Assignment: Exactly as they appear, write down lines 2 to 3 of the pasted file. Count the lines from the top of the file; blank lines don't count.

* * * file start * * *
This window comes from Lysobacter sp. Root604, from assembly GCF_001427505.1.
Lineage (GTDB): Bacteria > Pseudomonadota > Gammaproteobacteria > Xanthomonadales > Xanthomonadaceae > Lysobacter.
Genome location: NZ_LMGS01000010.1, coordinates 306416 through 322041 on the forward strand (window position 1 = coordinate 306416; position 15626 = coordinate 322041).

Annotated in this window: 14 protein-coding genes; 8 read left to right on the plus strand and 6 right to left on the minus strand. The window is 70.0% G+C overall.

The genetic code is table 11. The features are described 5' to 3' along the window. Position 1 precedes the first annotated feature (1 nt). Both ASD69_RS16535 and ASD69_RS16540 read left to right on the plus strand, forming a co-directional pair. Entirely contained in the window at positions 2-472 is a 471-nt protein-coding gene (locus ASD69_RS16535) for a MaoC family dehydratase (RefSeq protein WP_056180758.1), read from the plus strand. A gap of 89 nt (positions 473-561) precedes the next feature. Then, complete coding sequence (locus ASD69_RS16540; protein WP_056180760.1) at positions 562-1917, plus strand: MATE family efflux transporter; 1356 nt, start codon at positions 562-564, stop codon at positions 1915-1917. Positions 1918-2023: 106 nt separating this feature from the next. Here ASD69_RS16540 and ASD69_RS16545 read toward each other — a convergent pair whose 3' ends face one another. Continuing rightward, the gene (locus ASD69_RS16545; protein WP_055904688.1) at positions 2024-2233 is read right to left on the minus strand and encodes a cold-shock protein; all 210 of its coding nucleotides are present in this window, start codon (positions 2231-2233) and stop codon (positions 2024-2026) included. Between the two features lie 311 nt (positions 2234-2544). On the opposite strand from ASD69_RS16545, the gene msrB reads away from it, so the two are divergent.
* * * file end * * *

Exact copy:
Lineage (GTDB): Bacteria > Pseudomonadota > Gammaproteobacteria > Xanthomonadales > Xanthomonadaceae > Lysobacter.
Genome location: NZ_LMGS01000010.1, coordinates 306416 through 322041 on the forward strand (window position 1 = coordinate 306416; position 15626 = coordinate 322041).